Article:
I avoided the Christian Bubble. I had lots of Christian friends, I knew the Christian Bubble, but the bubble and I did not intermingle. I made a point to hang with lost people. I made sure that I would not be accused of being part of the Christian Bubble - all while maintaining staunch, religious Christianity. I spoke out against the Christian Bubble, at least amongst my small groups of friends.
Was I a good guy? Yeah, for the most part. Did I do good things? Yeah, I did. Was I in church every week? Absolutely. Christianity matters to me.
Did I reach out evangelically to the lost? Nope, not especially. Did I reach out as an individual to Christians struggling around me? Nuh uh, we'll talk about this more. Did I find deep, meaningful accountability? Nope.
(note, these questions and answers should seem familiar. Scroll up.)
I thought I was a revolutionary. Turns out I was just a rebel. I had (not) accomplished all the same things as them, but had taken pride in the fact that I wasn't immersed in their sin. I saw a group of Christians who needed direction (The Bubble) and did not a thing about it. So not only was I just like them, I was proud of it... just like them. Sin is tricky like that huh? The only difference between us was that they passively accepted their sins while I went crush and destroy on sinners. I was the same coin as them, just the other side.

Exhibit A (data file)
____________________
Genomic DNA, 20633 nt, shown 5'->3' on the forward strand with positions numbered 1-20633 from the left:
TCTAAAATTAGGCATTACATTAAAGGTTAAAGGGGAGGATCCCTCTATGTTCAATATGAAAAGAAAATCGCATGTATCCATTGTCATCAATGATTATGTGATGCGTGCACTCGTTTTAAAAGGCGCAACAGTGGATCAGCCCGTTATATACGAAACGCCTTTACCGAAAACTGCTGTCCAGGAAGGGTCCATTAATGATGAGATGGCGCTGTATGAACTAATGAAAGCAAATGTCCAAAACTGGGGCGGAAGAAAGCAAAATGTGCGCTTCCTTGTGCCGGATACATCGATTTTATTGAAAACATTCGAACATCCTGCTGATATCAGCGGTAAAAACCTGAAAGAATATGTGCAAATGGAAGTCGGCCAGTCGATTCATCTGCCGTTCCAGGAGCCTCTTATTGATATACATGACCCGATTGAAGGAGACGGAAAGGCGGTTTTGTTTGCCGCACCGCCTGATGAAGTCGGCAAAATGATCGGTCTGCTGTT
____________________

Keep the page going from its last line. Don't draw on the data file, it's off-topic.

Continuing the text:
The other place you really, really see this is in relationships. And by that I mean that icky boyfriend/girlfriend/fiance/married stuff. Biblically, the man is the leader and he is held accountable for the direction things go (women, if you're the leader because you're closer to Christ, either you aren't closer or you need to grow up and get a real relationship that you haven't already sabotaged with low standards). In the world, we constantly see a power struggle in this. Male is leader, female doesn't accept, female attempts a coup (sin #1). Then what happens? Many males passively accept it. They retreat and allow leadership to be taken by a supporting partner. They are diminished to a nagging post, the brunt of every joke, and years of "Yes Honeys." I can't abide by that. Unfortunately, instead of doing the right thing, I so often move into the realm of crush and destroy. You cut me down in front of my friends, I will immediately look for the most devastating thing to say that I can. 100% of the time. This is totally, unbelievably, devastatingly wrong. The heaviest forms of this show up as abuse. The others just as a crushed spirit. My reaction to sin (crush and destroy) once again falls woefully short of what we're called to as Christians.